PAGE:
California Criminal Law: New Controlled Substance

California Criminal Law: New Controlled Substance
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In 2017, the National Institute on Drug Abuse (NIDA) reports that there were 2,199 overdose deaths involving opioids in the state of California – that's a shocking 5.3 deaths per 100,000 people. Perhaps even more surprising is the fact that California drug providers wrote 39.5 opioid prescriptions for every 100 people that same year.

New controlled substance laws for 2019 in California are, in large part, a response to this national crisis. As such, they don't dip too far into criminal law territory, instead focusing on regulating prescriptions. However, legislation will likely continue to expand, affecting both prescribers and patients, until the opioid epidemic subsides.

California's Opioid Crisis in Context

Of the 2,199 opioid-related deaths reported by the NIDA in 2017, 1,169 of them were related to prescription opioids, with synthetic opioid deaths, particularly fentanyl, increasing more than twofold compared to the prior two years.

According to the American Addiction Centers, "all opiate drugs, both those used medicinally and opiate drugs that are not used medicinally, are classified as controlled substances." Exceptions exist only for drugs that are in development and not yet registered with the government or those that are manufactured illegally. Because virtually all opiate drugs are controlled substances, the bulk of California's modern controlled substance laws address opiates.

It's rare that criminal law comes into the picture on the prescriber side, but in 2019, California Attorney General Xavier Becerra charged a Santa Rosa doctor, Thomas McNeeese Keller, with killing four of his patients by overprescribing opioids and narcotics. Keller was charged with second-degree murder and felony elder abuse, potentially facing a life sentence. This marks the first time that a California attorney general has filed murder charges against a physician for overprescribing opioids.

New Controlled Substance Law 2018: California

In late 2018, the California State Assembly, the Medical Board of California and the state's department of justice worked in tandem to pass new regulations on controlled substances, specifically targeting opioids.

Foremost, these new regulations require prescribers to consult the Controlled Substance Utilization Review and Evaluation System, or CURES, and run a Patient Activity Report within 24 hours of prescribing, ordering or administering a controlled substance. CURES, developed by the state's department of justice, is a database that keeps track of patient, prescription and prescriber details in California, and can be consulted by pharmacists, regulating agencies and law enforcement. Physicians must also check CURES at least every four months for as long as the patient continues to use a controlled substance.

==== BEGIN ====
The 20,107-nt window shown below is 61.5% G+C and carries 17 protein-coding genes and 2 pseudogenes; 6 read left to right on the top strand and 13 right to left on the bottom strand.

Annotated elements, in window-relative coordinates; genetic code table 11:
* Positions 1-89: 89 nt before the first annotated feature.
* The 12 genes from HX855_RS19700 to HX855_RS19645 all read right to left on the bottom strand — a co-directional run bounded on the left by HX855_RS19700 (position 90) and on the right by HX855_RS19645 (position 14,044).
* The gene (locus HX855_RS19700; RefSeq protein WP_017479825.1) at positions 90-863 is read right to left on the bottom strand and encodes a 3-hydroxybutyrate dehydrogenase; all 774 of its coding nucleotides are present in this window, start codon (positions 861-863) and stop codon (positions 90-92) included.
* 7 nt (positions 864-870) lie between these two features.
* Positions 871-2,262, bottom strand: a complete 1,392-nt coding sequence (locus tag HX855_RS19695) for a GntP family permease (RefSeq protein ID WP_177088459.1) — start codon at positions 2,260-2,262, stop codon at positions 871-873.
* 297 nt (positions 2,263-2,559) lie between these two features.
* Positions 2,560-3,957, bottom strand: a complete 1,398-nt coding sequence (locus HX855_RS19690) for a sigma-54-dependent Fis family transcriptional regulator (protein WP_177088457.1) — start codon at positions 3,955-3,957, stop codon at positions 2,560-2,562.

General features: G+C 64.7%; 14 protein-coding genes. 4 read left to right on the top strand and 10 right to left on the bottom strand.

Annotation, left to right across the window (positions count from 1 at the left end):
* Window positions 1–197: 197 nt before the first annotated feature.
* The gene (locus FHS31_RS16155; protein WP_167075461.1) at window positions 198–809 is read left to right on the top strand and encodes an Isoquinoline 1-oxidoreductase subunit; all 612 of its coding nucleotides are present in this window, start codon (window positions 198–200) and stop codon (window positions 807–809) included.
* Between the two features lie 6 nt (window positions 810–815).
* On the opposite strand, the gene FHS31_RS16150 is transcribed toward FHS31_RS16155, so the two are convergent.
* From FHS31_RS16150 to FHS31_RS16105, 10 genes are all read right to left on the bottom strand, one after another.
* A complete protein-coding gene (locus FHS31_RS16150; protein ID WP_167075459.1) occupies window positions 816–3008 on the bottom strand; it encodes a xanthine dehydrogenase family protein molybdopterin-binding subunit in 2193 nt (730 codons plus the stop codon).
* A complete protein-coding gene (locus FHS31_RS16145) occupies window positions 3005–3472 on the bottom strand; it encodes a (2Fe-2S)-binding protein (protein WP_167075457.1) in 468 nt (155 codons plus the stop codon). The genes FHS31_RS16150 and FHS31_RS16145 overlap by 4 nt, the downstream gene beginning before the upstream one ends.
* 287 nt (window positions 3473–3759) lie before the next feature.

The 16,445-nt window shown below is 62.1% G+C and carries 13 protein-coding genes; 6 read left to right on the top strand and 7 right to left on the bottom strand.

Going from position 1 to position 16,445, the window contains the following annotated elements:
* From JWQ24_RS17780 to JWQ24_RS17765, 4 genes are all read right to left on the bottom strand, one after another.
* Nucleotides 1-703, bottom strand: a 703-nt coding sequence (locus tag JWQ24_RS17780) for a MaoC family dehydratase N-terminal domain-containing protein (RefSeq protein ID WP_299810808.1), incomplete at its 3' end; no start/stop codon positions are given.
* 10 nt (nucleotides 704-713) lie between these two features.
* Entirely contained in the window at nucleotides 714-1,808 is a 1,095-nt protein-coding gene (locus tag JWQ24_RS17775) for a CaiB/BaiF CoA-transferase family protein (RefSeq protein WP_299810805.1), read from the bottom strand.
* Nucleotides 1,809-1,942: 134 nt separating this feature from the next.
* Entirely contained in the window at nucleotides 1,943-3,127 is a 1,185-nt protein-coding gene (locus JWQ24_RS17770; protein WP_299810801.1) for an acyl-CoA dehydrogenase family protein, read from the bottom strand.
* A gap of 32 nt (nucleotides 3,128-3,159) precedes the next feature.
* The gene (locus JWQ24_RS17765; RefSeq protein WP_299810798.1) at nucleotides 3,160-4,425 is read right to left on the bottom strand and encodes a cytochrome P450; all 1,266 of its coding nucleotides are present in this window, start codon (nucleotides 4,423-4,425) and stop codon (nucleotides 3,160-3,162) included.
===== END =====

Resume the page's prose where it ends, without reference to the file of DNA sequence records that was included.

Approved in September of 2018, California's Assembly Bill No. 2760 requires prescribers to offer naloxone – a nonaddictive agent used to combat opioid overdoses – when prescribing opioids in doses equivalent to more than 90 morphine milligrams or opioids prescribed with benzodiazepine. Patients at an increased risk for overdose must also receive the offer of naloxone, and all patients, plus one or more persons designated by the patient, must receive a prescriber-provided education on overdose prevention and the use of naloxone.

Read More: Possession of Controlled Substance Laws: California Drug-Involved Laws

New Controlled Substance Law 2019: California

California controlled substance prescription requirements in 2019 were altered by new federal Medicare regulations passed in January of that year, which require that initial opioid prescription filled for the treatment of acute pain are limited to a seven-day supply at the point of sale, such as a pharmacy.

Senate Bill 1109 requires physicians and surgeons to partake in continuing education courses on pain management and addiction risks, and AB 2789 requires doctors to write electronic prescriptions starting January 1, 2022.

California Controlled Substances and Criminal Penalties

Failure to comply with regulations such as the new CURE system won't automatically result in criminal charges for prescribers. Rather, the prescriber's respective state professional licensing board, the California Medical Board, will typically respond with administrative sanctions.

While there's not much new in the way of California laws in this department, possession of controlled substance penalties fall under California Health and Safety Code Section 11350. Under Propositions 36 and 47, most Californians charged with possession of a controlled substance are eligible to participate in a diversion program or face misdemeanor charges, with a maximum penalty of one year in county jail or fines up to $1,000.

The story changes in cases of possession of controlled substances that are intended for sale. Under California Health and Safety Code Section 11351, this may result in felony charges and up to four years in state prison. Likewise, transportation of a controlled substance in California is a felony with a penalty of three to five years in state prison.